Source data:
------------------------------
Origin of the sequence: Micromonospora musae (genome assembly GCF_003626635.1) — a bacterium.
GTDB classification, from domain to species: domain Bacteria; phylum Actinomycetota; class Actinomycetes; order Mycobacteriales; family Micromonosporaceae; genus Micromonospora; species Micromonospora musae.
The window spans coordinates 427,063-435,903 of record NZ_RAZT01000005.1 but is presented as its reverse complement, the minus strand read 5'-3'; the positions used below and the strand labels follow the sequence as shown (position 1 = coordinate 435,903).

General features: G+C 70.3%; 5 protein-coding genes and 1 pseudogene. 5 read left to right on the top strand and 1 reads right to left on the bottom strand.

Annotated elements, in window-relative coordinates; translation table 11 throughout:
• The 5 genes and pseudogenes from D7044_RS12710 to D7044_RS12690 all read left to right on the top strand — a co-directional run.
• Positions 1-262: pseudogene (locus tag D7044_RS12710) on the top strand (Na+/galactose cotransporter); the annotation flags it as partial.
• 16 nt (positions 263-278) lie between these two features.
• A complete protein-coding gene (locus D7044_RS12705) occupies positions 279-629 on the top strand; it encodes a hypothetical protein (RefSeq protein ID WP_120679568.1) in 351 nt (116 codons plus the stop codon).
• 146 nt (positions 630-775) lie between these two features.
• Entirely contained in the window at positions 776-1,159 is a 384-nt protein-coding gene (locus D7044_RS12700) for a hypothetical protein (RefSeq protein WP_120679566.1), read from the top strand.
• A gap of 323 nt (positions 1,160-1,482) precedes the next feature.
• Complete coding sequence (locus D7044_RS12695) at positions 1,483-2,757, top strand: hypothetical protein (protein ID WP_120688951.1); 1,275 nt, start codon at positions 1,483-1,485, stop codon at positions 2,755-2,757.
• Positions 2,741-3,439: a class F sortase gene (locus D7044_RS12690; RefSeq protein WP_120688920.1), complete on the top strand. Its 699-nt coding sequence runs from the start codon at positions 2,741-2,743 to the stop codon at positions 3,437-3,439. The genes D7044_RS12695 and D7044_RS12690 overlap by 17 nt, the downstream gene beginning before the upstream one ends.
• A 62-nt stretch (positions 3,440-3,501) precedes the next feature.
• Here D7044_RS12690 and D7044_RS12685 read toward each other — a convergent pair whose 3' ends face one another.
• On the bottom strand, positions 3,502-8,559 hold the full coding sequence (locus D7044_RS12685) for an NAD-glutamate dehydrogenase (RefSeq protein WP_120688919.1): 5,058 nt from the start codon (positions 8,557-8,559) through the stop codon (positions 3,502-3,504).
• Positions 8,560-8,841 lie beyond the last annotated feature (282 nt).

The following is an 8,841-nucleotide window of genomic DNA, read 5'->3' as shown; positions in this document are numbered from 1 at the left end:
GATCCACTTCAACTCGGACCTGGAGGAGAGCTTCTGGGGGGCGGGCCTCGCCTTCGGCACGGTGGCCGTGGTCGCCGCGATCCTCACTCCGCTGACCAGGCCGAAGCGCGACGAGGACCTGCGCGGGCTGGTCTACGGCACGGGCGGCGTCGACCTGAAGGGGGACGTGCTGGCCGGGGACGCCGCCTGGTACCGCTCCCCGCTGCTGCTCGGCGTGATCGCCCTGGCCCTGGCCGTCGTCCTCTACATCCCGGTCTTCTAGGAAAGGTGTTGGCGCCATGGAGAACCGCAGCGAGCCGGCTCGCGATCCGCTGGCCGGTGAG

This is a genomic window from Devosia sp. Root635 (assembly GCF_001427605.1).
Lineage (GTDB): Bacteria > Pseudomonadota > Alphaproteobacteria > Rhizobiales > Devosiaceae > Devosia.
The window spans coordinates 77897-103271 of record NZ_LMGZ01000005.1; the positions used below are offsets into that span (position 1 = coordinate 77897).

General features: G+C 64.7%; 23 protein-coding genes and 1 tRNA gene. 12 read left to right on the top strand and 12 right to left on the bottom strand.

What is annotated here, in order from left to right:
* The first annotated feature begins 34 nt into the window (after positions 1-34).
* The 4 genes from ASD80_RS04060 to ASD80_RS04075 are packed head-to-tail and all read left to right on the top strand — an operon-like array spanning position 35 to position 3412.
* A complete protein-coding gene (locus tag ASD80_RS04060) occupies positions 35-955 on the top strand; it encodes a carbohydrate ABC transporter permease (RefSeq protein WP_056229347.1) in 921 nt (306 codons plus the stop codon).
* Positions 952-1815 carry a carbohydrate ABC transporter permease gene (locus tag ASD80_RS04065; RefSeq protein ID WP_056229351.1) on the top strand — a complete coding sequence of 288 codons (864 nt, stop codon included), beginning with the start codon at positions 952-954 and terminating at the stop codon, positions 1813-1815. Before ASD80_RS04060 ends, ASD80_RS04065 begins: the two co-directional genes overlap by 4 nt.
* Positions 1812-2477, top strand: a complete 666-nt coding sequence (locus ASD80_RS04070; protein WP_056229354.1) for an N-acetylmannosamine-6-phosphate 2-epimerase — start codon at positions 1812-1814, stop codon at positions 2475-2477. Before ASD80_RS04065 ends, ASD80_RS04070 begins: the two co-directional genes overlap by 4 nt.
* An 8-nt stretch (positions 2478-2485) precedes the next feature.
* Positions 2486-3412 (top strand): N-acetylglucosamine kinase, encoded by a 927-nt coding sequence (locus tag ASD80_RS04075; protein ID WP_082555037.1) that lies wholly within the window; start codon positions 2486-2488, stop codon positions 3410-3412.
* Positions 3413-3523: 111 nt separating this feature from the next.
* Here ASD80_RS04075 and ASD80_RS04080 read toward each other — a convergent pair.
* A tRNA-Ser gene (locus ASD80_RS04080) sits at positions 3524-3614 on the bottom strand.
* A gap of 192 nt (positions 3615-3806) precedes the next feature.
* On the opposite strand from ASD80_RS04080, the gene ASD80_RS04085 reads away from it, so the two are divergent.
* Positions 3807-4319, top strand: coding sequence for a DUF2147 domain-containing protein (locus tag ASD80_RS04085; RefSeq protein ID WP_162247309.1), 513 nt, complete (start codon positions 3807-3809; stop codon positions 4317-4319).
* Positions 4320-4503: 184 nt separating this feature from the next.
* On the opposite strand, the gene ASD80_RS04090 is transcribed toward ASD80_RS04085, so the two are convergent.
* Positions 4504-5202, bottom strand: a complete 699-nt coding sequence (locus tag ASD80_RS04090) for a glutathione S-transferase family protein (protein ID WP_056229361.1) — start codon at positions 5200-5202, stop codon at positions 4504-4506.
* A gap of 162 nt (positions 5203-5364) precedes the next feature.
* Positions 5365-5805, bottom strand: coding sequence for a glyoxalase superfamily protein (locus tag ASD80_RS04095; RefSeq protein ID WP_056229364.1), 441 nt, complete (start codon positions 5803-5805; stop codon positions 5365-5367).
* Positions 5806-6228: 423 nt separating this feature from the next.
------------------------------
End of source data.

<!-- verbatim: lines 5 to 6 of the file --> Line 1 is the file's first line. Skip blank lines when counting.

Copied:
Annotated elements, in window-relative coordinates; translation table 11 throughout:
• The 5 genes and pseudogenes from D7044_RS12710 to D7044_RS12690 all read left to right on the top strand — a co-directional run.